Make Every Detail Reflect Your Story

One of the most confusing types of stories are those that don’t seem to know what to say. A story might start out like a comedy but suddenly switch to a horror story, which disorients and confuses the audience. Another story might introduce a character and suddenly forget about that character for the rest of the story.

When writing a screenplay, always think of how every detail can enhance your story in some way. In “Jules,” a flying saucer crash lands in an elderly man’s backyard and the elderly man is surprised to find an alien laying on his patio.

Since “Jules” is a comedy, the elderly man and his friends decide to put some clothes on the alien. To reflect this comedic tone, a woman puts a T-shirt on the alien with the words across the front that read, “I’m not a lesbian but my girlfriend is.”

Whether the screenwriter came up with this idea or the director, the purpose is to find a way to make a T-shirt fit the story. If the characters simply put on a plain T-shirt on the alien, that wouldn’t enhance the story in any way, but putting on a comical T-shirt on the alien helps make the situation ludicrous, which is perfect for a comedy.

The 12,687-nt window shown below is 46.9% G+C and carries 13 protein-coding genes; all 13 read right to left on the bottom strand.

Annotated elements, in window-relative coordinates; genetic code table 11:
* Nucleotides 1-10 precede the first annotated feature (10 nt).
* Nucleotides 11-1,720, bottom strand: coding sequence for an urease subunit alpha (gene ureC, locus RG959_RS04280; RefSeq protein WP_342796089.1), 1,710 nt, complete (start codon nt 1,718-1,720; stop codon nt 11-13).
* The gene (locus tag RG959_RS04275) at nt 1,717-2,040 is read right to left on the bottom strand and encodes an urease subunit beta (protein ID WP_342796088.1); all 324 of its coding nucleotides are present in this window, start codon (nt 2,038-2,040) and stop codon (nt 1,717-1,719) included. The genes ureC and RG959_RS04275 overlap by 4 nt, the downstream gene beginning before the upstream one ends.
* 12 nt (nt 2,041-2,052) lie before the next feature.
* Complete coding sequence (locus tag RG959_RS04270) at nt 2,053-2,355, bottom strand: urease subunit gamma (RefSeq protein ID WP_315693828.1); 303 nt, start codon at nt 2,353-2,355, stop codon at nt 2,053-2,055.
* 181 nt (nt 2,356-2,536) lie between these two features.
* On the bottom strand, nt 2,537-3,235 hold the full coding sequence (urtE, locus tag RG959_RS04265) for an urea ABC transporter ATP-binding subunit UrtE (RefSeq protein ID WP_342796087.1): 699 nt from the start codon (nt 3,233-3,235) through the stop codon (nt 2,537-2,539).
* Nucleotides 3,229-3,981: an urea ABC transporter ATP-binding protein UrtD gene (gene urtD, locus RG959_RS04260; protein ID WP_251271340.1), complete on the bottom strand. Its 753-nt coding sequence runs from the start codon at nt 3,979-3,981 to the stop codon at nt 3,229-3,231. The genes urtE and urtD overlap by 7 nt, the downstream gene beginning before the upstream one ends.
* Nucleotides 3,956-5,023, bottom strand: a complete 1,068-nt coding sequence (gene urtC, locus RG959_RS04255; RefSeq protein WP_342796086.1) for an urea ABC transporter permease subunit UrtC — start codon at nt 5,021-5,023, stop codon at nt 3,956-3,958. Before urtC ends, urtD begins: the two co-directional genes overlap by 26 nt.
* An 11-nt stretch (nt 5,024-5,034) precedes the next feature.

In “E.T.,” E.T. makes a communication device out of cans and children’s toys, which reflects the story’s emphasis on kids as the protagonist. On the other hand, “District 9” is a grittier, social satire story so the aliens use old computer parts to make devices. By using cast off computer parts, the aliens of “District 9” emphasize their lower class status in the world.

The point is that when you use anything in your screenplay, think of how you can make that item support your story in some way. Generic items won’t help your story but specific details will as long as those specific details make sense in your story world somehow.

If you fail to use specific items in your story, you’re missing a chance to make your story stronger. So look for tiny details that can make your story better. Audiences might not consciously be aware of these details, but the lack of such details will make your story weaker and less focused, and audiences won’t know exactly why, but you will.

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